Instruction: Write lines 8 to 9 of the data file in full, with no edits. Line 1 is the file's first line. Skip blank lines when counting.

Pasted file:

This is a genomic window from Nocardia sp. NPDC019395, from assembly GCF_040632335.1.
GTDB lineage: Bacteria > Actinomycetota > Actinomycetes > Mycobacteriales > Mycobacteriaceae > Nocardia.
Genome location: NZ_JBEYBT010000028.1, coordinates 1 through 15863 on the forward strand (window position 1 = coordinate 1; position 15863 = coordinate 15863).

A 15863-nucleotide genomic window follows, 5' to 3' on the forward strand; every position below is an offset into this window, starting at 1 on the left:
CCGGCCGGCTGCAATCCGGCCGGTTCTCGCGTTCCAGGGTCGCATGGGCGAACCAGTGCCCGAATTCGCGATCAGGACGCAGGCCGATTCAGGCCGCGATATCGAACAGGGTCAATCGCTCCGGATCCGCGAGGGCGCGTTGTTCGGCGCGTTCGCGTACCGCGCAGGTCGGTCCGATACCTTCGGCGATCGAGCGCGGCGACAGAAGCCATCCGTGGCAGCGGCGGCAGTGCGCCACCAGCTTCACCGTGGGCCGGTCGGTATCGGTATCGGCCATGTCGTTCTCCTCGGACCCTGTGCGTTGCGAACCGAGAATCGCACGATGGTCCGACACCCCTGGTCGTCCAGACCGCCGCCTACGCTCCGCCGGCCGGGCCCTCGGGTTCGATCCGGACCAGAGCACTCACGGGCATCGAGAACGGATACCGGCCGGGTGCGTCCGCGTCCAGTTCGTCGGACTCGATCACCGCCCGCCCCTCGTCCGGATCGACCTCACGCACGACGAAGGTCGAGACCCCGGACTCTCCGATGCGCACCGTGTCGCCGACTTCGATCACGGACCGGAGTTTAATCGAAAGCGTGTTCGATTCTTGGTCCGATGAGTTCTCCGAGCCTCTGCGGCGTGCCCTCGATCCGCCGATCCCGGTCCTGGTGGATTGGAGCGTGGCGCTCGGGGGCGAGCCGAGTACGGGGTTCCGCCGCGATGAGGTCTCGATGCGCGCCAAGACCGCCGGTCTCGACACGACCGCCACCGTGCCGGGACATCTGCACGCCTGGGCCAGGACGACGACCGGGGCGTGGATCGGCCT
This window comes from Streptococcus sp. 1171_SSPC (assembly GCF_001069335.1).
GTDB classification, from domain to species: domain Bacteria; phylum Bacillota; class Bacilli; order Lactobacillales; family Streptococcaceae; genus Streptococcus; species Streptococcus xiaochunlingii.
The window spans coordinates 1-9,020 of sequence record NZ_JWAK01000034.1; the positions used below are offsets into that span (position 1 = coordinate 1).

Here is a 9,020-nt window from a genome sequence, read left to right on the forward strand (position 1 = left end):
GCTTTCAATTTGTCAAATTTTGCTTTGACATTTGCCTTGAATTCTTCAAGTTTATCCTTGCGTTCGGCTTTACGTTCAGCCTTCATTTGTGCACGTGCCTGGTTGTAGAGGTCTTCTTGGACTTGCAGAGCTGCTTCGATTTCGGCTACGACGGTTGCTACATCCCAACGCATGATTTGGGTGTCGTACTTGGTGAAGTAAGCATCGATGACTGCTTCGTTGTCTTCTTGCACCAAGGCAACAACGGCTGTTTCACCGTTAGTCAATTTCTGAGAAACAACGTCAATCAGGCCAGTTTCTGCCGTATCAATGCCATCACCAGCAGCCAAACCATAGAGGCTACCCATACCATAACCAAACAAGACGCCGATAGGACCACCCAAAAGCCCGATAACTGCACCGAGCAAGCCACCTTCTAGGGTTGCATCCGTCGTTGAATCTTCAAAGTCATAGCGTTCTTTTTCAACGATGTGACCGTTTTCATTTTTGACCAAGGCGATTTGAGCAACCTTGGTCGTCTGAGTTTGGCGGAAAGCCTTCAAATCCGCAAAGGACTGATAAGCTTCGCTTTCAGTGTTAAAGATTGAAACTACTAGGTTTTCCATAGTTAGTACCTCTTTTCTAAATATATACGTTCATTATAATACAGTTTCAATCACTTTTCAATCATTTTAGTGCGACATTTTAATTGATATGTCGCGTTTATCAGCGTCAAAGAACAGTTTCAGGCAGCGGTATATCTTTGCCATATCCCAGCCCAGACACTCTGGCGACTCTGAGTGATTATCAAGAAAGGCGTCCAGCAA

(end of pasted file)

The window spans coordinates 1-9,020 of sequence record NZ_JWAK01000034.1; the positions used below are offsets into that span (position 1 = coordinate 1).

Here is a 9,020-nt window from a genome sequence, read left to right on the forward strand (position 1 = left end):